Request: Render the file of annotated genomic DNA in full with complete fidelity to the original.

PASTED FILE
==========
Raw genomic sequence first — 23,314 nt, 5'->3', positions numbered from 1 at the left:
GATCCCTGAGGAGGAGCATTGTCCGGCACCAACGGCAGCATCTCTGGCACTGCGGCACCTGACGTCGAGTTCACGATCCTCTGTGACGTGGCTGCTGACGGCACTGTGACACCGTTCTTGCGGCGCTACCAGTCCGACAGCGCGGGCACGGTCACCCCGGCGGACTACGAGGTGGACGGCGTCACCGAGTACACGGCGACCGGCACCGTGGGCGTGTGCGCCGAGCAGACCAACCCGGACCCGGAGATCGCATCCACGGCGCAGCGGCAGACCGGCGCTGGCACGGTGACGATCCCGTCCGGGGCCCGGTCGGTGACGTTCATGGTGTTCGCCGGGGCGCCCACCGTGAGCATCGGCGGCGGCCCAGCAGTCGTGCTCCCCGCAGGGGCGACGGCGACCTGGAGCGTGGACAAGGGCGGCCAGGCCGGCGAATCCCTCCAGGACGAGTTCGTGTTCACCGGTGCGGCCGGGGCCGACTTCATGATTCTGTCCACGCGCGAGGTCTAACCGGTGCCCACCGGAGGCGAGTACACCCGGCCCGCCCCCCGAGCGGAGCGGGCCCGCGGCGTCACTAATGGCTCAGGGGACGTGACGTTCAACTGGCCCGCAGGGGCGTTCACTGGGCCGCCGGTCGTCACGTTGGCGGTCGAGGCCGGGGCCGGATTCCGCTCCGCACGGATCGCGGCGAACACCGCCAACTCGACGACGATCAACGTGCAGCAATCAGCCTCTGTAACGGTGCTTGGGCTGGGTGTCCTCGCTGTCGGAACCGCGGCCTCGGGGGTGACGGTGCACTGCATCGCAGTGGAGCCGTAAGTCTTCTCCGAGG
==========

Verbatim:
Raw genomic sequence first — 23,314 nt, 5'->3', positions numbered from 1 at the left:
GATCCCTGAGGAGGAGCATTGTCCGGCACCAACGGCAGCATCTCTGGCACTGCGGCACCTGACGTCGAGTTCACGATCCTCTGTGACGTGGCTGCTGACGGCACTGTGACACCGTTCTTGCGGCGCTACCAGTCCGACAGCGCGGGCACGGTCACCCCGGCGGACTACGAGGTGGACGGCGTCACCGAGTACACGGCGACCGGCACCGTGGGCGTGTGCGCCGAGCAGACCAACCCGGACCCGGAGATCGCATCCACGGCGCAGCGGCAGACCGGCGCTGGCACGGTGACGATCCCGTCCGGGGCCCGGTCGGTGACGTTCATGGTGTTCGCCGGGGCGCCCACCGTGAGCATCGGCGGCGGCCCAGCAGTCGTGCTCCCCGCAGGGGCGACGGCGACCTGGAGCGTGGACAAGGGCGGCCAGGCCGGCGAATCCCTCCAGGACGAGTTCGTGTTCACCGGTGCGGCCGGGGCCGACTTCATGATTCTGTCCACGCGCGAGGTCTAACCGGTGCCCACCGGAGGCGAGTACACCCGGCCCGCCCCCCGAGCGGAGCGGGCCCGCGGCGTCACTAATGGCTCAGGGGACGTGACGTTCAACTGGCCCGCAGGGGCGTTCACTGGGCCGCCGGTCGTCACGTTGGCGGTCGAGGCCGGGGCCGGATTCCGCTCCGCACGGATCGCGGCGAACACCGCCAACTCGACGACGATCAACGTGCAGCAATCAGCCTCTGTAACGGTGCTTGGGCTGGGTGTCCTCGCTGTCGGAACCGCGGCCTCGGGGGTGACGGTGCACTGCATCGCAGTGGAGCCGTAAGTCTTCTCCGAGG